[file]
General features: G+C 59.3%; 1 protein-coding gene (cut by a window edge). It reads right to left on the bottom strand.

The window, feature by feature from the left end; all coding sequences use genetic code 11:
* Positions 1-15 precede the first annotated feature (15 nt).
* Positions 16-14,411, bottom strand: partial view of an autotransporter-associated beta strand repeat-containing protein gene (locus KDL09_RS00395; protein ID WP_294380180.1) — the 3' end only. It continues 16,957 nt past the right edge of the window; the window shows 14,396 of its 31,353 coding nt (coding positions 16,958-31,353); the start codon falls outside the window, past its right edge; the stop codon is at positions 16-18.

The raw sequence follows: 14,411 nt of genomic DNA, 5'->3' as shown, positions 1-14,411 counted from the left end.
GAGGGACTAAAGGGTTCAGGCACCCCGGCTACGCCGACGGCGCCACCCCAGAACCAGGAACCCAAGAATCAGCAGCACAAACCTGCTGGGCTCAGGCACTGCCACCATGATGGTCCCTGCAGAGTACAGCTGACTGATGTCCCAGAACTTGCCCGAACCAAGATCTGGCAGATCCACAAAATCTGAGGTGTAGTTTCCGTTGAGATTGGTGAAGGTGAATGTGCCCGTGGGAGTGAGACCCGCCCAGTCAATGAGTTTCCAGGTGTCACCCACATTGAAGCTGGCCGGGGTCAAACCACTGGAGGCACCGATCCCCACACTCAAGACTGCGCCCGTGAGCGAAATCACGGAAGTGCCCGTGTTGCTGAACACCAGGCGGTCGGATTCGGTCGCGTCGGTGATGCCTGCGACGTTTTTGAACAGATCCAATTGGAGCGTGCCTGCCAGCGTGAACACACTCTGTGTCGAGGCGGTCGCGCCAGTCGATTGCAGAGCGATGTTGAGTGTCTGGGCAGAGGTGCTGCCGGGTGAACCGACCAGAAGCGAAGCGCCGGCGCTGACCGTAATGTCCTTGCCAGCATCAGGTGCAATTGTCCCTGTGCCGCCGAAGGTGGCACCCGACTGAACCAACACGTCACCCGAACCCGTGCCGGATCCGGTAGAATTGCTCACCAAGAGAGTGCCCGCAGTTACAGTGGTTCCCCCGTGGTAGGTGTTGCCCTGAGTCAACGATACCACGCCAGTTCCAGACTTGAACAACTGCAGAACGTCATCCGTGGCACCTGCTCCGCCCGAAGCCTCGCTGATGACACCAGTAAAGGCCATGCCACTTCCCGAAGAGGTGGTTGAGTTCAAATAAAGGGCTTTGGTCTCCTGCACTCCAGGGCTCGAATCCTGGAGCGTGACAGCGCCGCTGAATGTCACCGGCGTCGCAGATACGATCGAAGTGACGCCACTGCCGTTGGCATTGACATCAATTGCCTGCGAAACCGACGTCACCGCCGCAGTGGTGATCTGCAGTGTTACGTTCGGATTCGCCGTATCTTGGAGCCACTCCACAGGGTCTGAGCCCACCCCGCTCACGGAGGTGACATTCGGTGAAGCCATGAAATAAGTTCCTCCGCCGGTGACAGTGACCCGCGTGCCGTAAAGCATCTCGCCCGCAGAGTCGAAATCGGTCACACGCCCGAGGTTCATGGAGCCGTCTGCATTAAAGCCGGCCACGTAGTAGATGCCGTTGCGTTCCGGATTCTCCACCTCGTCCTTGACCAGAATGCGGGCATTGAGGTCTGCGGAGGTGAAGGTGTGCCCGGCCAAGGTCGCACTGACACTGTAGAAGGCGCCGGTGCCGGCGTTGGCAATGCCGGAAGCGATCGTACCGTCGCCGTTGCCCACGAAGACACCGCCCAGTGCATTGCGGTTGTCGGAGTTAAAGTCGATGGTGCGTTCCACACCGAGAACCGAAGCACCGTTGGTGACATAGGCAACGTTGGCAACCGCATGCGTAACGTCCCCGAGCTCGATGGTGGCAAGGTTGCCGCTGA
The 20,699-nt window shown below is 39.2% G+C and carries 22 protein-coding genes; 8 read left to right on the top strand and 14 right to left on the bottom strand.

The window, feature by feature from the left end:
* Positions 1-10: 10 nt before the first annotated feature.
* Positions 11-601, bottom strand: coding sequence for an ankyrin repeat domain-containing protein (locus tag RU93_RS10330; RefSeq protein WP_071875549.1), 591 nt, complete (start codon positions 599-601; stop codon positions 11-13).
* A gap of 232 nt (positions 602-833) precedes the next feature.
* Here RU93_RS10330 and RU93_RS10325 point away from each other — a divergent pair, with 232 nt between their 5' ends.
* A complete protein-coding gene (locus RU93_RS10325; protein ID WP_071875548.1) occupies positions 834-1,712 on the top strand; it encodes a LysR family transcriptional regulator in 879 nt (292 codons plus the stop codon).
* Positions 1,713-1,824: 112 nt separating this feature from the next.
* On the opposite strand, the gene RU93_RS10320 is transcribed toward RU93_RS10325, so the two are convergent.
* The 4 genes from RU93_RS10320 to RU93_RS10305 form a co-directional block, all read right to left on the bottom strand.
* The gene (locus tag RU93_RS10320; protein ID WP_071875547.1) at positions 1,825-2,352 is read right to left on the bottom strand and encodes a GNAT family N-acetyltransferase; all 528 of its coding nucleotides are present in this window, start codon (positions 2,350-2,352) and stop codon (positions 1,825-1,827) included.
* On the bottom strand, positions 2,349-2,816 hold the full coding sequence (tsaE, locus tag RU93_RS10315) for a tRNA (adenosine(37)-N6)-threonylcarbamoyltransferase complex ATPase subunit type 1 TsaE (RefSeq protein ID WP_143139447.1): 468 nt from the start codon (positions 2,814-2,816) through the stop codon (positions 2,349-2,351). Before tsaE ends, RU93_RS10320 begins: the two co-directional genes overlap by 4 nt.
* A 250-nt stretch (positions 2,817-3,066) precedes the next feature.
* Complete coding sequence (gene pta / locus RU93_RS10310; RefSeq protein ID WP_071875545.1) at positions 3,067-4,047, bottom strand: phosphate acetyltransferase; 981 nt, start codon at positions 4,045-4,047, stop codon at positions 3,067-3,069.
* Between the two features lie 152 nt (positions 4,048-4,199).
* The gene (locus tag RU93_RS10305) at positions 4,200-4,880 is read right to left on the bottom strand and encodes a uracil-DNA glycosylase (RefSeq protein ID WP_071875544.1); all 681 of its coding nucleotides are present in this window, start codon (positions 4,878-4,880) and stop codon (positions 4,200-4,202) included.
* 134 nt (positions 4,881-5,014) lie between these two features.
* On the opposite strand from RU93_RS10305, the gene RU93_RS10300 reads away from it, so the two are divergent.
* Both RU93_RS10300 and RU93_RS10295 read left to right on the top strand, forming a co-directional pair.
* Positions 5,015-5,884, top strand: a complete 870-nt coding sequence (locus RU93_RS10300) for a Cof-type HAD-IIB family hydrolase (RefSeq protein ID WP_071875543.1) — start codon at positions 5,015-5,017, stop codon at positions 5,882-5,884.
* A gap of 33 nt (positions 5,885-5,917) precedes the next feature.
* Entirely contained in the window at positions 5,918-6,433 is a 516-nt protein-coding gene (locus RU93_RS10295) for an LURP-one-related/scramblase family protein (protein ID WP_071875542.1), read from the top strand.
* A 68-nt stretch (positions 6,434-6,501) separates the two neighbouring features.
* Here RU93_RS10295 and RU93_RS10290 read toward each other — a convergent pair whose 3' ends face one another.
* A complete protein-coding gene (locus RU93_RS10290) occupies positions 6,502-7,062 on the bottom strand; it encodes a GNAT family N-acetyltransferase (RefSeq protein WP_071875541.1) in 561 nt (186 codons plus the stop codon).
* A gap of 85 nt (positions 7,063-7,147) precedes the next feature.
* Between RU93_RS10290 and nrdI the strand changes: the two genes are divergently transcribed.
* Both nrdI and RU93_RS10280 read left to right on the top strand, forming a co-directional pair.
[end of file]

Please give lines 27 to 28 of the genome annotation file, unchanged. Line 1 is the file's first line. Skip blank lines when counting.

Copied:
* A gap of 33 nt (positions 5,885-5,917) precedes the next feature.
* Entirely contained in the window at positions 5,918-6,433 is a 516-nt protein-coding gene (locus RU93_RS10295) for an LURP-one-related/scramblase family protein (protein ID WP_071875542.1), read from the top strand.